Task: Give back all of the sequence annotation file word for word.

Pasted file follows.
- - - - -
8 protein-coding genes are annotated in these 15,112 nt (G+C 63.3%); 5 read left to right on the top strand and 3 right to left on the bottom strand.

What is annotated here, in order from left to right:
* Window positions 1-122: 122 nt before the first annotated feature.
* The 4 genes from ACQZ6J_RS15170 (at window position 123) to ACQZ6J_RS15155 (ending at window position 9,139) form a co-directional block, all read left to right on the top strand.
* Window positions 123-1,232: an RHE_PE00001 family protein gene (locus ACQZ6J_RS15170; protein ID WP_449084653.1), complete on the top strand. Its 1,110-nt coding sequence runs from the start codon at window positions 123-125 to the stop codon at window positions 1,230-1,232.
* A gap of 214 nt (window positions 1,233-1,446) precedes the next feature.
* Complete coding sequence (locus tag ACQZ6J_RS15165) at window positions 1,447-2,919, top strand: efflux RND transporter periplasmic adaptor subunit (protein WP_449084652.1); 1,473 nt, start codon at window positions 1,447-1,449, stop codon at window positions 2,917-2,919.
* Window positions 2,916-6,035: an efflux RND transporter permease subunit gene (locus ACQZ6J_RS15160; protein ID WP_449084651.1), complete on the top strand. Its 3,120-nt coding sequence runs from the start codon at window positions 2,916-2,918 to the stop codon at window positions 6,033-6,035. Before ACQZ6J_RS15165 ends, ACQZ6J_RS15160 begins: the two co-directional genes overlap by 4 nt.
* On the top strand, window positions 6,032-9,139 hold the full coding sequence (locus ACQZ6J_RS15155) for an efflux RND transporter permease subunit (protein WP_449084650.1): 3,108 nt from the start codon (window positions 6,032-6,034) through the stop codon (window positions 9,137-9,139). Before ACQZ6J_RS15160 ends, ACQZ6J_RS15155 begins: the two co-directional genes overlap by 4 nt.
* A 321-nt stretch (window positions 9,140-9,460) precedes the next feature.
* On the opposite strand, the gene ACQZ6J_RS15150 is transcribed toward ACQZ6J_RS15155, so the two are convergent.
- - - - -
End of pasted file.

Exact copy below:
8 protein-coding genes are annotated in these 15,112 nt (G+C 63.3%); 5 read left to right on the top strand and 3 right to left on the bottom strand.

What is annotated here, in order from left to right:
* Window positions 1-122: 122 nt before the first annotated feature.
* The 4 genes from ACQZ6J_RS15170 (at window position 123) to ACQZ6J_RS15155 (ending at window position 9,139) form a co-directional block, all read left to right on the top strand.
* Window positions 123-1,232: an RHE_PE00001 family protein gene (locus ACQZ6J_RS15170; protein ID WP_449084653.1), complete on the top strand. Its 1,110-nt coding sequence runs from the start codon at window positions 123-125 to the stop codon at window positions 1,230-1,232.
* A gap of 214 nt (window positions 1,233-1,446) precedes the next feature.
* Complete coding sequence (locus tag ACQZ6J_RS15165) at window positions 1,447-2,919, top strand: efflux RND transporter periplasmic adaptor subunit (protein WP_449084652.1); 1,473 nt, start codon at window positions 1,447-1,449, stop codon at window positions 2,917-2,919.
* Window positions 2,916-6,035: an efflux RND transporter permease subunit gene (locus ACQZ6J_RS15160; protein ID WP_449084651.1), complete on the top strand. Its 3,120-nt coding sequence runs from the start codon at window positions 2,916-2,918 to the stop codon at window positions 6,033-6,035. Before ACQZ6J_RS15165 ends, ACQZ6J_RS15160 begins: the two co-directional genes overlap by 4 nt.
* On the top strand, window positions 6,032-9,139 hold the full coding sequence (locus ACQZ6J_RS15155) for an efflux RND transporter permease subunit (protein WP_449084650.1): 3,108 nt from the start codon (window positions 6,032-6,034) through the stop codon (window positions 9,137-9,139). Before ACQZ6J_RS15160 ends, ACQZ6J_RS15155 begins: the two co-directional genes overlap by 4 nt.
* A 321-nt stretch (window positions 9,140-9,460) precedes the next feature.
* On the opposite strand, the gene ACQZ6J_RS15150 is transcribed toward ACQZ6J_RS15155, so the two are convergent.